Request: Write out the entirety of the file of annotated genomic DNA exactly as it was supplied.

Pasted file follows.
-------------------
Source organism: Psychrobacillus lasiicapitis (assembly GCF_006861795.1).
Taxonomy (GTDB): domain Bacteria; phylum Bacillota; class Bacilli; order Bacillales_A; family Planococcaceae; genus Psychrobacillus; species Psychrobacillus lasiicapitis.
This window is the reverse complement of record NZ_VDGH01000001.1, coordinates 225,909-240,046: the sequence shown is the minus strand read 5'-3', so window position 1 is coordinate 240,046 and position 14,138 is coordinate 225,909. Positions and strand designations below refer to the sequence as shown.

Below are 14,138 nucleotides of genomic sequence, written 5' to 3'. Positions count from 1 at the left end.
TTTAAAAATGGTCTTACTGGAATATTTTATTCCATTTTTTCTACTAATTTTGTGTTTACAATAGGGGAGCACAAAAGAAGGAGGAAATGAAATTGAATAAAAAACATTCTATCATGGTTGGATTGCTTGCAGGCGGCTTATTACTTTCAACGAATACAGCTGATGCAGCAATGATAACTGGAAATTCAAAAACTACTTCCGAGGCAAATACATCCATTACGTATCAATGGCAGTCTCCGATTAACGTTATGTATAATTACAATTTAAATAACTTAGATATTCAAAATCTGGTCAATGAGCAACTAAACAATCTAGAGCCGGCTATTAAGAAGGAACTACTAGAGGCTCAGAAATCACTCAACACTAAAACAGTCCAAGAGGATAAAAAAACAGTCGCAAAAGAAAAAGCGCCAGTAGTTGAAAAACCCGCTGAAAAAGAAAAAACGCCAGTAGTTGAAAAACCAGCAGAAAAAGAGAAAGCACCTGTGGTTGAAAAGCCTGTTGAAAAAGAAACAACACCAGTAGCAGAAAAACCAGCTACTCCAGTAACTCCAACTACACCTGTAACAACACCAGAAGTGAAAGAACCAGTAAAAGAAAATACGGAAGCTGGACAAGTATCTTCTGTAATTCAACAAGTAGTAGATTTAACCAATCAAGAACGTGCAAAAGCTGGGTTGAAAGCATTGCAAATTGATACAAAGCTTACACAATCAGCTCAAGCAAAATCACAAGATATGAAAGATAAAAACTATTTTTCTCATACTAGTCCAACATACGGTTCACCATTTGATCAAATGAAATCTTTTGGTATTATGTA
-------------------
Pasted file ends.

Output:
Source organism: Psychrobacillus lasiicapitis (assembly GCF_006861795.1).
Taxonomy (GTDB): domain Bacteria; phylum Bacillota; class Bacilli; order Bacillales_A; family Planococcaceae; genus Psychrobacillus; species Psychrobacillus lasiicapitis.
This window is the reverse complement of record NZ_VDGH01000001.1, coordinates 225,909-240,046: the sequence shown is the minus strand read 5'-3', so window position 1 is coordinate 240,046 and position 14,138 is coordinate 225,909. Positions and strand designations below refer to the sequence as shown.

Below are 14,138 nucleotides of genomic sequence, written 5' to 3'. Positions count from 1 at the left end.
TTTAAAAATGGTCTTACTGGAATATTTTATTCCATTTTTTCTACTAATTTTGTGTTTACAATAGGGGAGCACAAAAGAAGGAGGAAATGAAATTGAATAAAAAACATTCTATCATGGTTGGATTGCTTGCAGGCGGCTTATTACTTTCAACGAATACAGCTGATGCAGCAATGATAACTGGAAATTCAAAAACTACTTCCGAGGCAAATACATCCATTACGTATCAATGGCAGTCTCCGATTAACGTTATGTATAATTACAATTTAAATAACTTAGATATTCAAAATCTGGTCAATGAGCAACTAAACAATCTAGAGCCGGCTATTAAGAAGGAACTACTAGAGGCTCAGAAATCACTCAACACTAAAACAGTCCAAGAGGATAAAAAAACAGTCGCAAAAGAAAAAGCGCCAGTAGTTGAAAAACCCGCTGAAAAAGAAAAAACGCCAGTAGTTGAAAAACCAGCAGAAAAAGAGAAAGCACCTGTGGTTGAAAAGCCTGTTGAAAAAGAAACAACACCAGTAGCAGAAAAACCAGCTACTCCAGTAACTCCAACTACACCTGTAACAACACCAGAAGTGAAAGAACCAGTAAAAGAAAATACGGAAGCTGGACAAGTATCTTCTGTAATTCAACAAGTAGTAGATTTAACCAATCAAGAACGTGCAAAAGCTGGGTTGAAAGCATTGCAAATTGATACAAAGCTTACACAATCAGCTCAAGCAAAATCACAAGATATGAAAGATAAAAACTATTTTTCTCATACTAGTCCAACATACGGTTCACCATTTGATCAAATGAAATCTTTTGGTATTATGTA